Is it possible to devise a single leadership model that can be applied across the world? Adi Bloom reports
The logic is simple: if two heads are better than one, then how much better will 140 heads be, all gathered together under one roof, exchanging ideas on leadership? Even better if they are from countries as diverse as Australia, South Africa and Singapore, each with different ideas about how to run a school and how to motivate pupils. Between them, it should be possible to thrash out universal concepts of leadership: to develop a model applicable to all.
This was the theory behind the National College of School Leadership's international conference, held recently at the college's new centre in Nottingham. Delegates spoke of their ideas and innovations, and how others might gain from them.
There was talk of mentoring, of collegiality, of real and virtual communities of heads meeting regularly to swap advice and evaluate each other's performance. Others spoke of inviting pupils to be partners in their own school development: challenging them, as equals, to work for change.
But while some of these innovations are being adopted in many countries, there are doubts about whether they are suitable in all situations. If heads from Britain, the United States and Australia are able to share a common vision of their role, this may say more about the similarities of their circumstances than their differences.
"Transformation and globalisation and looking towards the 21st century mean different things in our context," says Anusha Naidu, of the Gauteng Institute for Curriculum Development in South Africa. "We have chaos in our schools, because of the inequality we inherited. Many are poorly managed. There's been an erosion of confidence and professionalism of the educators and managers."
Before South Africa can enjoy the luxury of debating the comparative merits of communicative shifts and multi-phase modularisation, she says, it needs to achieve basic functionality in its schools. Few township schools have access to a regular supply of electricity, let alone the internet provision required for cross-school networking. Indeed, many lack even the basic amenities - such as desks and a roof - that Western heads see as essential.
"If you focus too strongly on online learning, you further disadvantage people who don't have much now," says Tony Bush, professor of international and comparative education at Reading University. Even low-tech strategies, such as multi-school leadership communities, can be difficult in developing countries.
Nonetheless, schools in developing countries require effective heads as much as western schools do - if not more so. "We know what good school leaders do," says Ted Brierley, of the Australian Secondary Principals'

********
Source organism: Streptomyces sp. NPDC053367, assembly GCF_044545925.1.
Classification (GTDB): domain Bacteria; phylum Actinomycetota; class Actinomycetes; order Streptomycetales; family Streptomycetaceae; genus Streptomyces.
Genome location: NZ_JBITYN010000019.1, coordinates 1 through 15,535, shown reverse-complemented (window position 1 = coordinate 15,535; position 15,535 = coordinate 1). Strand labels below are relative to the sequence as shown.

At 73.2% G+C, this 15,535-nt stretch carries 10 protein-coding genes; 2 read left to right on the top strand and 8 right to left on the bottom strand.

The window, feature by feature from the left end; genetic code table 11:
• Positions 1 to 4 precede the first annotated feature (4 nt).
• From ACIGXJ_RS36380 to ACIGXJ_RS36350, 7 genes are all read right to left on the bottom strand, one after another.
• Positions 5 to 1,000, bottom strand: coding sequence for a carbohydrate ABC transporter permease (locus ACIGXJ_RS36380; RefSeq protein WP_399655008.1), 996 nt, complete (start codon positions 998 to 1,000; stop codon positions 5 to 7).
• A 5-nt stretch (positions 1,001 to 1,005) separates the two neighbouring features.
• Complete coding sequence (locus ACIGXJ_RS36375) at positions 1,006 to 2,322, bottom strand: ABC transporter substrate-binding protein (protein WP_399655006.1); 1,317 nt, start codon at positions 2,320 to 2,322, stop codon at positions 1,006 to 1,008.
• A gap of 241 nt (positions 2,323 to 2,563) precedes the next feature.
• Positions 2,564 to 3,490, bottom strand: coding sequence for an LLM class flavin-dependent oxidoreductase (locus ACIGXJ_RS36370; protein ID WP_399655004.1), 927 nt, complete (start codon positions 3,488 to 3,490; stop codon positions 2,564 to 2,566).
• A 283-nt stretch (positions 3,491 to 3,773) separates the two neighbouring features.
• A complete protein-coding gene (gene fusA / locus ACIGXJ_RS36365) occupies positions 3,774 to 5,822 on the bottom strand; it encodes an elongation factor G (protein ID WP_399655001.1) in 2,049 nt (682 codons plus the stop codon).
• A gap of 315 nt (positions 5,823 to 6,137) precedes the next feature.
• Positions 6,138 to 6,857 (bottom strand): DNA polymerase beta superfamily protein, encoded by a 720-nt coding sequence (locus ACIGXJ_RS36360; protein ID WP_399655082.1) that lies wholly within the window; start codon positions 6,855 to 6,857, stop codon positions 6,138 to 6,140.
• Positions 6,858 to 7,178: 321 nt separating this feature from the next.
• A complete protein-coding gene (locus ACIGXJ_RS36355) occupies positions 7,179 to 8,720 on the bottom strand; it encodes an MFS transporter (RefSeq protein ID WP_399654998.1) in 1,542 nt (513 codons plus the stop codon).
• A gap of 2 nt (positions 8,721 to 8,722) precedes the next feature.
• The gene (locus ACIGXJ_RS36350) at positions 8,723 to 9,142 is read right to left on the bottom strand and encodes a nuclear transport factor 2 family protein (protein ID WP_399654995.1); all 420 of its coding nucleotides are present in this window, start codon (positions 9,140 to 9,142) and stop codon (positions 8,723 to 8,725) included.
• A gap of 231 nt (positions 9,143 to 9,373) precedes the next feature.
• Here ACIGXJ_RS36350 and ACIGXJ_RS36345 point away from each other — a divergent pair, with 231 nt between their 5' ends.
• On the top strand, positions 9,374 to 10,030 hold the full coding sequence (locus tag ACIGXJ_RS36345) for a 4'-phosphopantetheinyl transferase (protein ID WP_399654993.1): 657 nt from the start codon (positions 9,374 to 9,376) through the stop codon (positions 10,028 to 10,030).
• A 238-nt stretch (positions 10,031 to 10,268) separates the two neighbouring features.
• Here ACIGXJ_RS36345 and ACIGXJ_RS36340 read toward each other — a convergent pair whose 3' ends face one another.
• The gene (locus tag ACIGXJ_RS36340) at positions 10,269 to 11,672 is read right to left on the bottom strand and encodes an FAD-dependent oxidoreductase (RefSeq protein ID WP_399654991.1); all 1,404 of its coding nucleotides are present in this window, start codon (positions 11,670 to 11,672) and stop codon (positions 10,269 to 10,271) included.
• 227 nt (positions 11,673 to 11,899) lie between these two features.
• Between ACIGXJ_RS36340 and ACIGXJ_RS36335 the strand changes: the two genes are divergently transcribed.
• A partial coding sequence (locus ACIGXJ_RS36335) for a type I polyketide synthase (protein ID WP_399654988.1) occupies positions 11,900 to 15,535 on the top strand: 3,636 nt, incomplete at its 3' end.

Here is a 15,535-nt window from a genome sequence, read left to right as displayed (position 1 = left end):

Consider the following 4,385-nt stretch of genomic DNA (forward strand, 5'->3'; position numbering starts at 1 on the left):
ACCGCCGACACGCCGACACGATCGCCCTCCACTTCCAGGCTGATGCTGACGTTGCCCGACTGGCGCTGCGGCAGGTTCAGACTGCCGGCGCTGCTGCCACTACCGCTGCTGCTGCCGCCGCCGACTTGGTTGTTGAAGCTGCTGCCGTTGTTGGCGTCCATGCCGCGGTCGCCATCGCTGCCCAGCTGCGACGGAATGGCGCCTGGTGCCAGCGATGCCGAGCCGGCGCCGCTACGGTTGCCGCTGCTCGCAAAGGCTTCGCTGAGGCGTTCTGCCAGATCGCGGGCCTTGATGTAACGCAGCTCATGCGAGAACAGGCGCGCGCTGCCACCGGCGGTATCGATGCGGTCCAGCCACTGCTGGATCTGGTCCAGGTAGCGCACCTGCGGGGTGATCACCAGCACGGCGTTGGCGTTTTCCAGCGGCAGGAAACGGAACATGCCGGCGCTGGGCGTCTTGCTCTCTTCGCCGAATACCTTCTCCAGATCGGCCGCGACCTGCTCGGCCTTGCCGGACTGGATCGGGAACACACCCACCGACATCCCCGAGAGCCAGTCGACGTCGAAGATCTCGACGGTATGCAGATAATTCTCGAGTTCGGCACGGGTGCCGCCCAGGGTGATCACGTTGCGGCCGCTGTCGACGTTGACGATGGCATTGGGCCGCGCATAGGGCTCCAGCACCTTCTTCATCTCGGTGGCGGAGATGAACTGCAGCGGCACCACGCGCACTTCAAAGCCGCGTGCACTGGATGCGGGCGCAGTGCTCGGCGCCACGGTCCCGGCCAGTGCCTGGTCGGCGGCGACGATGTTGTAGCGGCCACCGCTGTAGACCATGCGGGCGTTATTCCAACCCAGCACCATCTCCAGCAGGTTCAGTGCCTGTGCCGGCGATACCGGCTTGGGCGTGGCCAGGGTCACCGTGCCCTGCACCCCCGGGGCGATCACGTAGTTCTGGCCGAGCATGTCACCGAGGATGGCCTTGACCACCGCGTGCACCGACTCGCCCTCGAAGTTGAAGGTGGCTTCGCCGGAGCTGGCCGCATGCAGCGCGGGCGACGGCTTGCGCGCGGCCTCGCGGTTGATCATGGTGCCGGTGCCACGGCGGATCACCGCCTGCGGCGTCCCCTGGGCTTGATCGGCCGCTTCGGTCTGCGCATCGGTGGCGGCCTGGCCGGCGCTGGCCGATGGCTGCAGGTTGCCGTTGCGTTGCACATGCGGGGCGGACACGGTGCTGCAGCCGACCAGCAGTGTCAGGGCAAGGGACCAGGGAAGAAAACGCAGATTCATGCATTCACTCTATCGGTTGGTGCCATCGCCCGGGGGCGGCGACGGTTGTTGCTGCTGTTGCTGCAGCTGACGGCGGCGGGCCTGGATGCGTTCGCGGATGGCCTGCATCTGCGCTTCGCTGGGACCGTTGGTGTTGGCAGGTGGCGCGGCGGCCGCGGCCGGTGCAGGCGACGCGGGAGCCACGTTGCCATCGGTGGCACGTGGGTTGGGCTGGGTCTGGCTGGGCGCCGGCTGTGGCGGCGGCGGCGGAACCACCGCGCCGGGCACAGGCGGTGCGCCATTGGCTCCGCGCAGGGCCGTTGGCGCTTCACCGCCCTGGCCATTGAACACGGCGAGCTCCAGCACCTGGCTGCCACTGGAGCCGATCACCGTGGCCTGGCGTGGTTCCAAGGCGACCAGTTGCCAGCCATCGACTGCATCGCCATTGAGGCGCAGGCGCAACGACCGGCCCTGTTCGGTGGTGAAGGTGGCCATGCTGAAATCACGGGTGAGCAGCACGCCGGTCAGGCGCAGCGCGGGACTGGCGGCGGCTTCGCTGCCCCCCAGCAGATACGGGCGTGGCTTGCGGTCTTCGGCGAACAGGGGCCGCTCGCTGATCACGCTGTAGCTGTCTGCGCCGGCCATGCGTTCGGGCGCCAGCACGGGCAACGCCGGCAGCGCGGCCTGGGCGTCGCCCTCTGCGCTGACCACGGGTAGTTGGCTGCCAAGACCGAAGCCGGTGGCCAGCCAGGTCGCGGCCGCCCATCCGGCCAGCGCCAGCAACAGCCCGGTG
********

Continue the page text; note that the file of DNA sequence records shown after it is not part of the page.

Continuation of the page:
Association. "They set high expectations and pay attention to supporting pupils and staff. It doesn't matter whether it's a good school or a failing school."
Mr Brierley's association is currently working to establish links with its counterpart in South Africa. Despite vast differences in facilities, he says, the two sets of heads essentially face the same task: to impart knowledge to pupils. "You do what you can," he says. "The 750 principals I saw when I visited South Africa were devoted to their kids. Sure, they would do better with a roof or a phone line, but what's important is that the kids are learning."
But it is not just circumstance that divides heads around the world. Cultural differences can lead to divergent definitions of leadership. For example, predominantly Chinese societies often prefer a strong top-down leadership model. "Principals in Asia are rarely challenged by teachers," says Professor Bush.
"The same model applies in the family. It's patriarchal: you defer to the male leader. People aren't used to participation." Western models of leadership, with their focus on empowering middle-management and questioning authority, are unlikely to appeal.
But, says Professor Bush, the difficulty in exporting certain concepts of leadership does not undermine the usefulness of sharing. Instead of seeking out similarities, heads should celebrate differences, and learn from them. Heads, he believes, will gain best from an exchange of ideas only if they are fully aware of the context in which those ideas are formed.
"We're preparing people for leadership at different levels," he says. " It's always about how well you interpret ideas and apply them to your own context. That's the hard part, and that's the skill leaders need."
In next week's Friday: Wendy Wallace on the British Council's international leadership scheme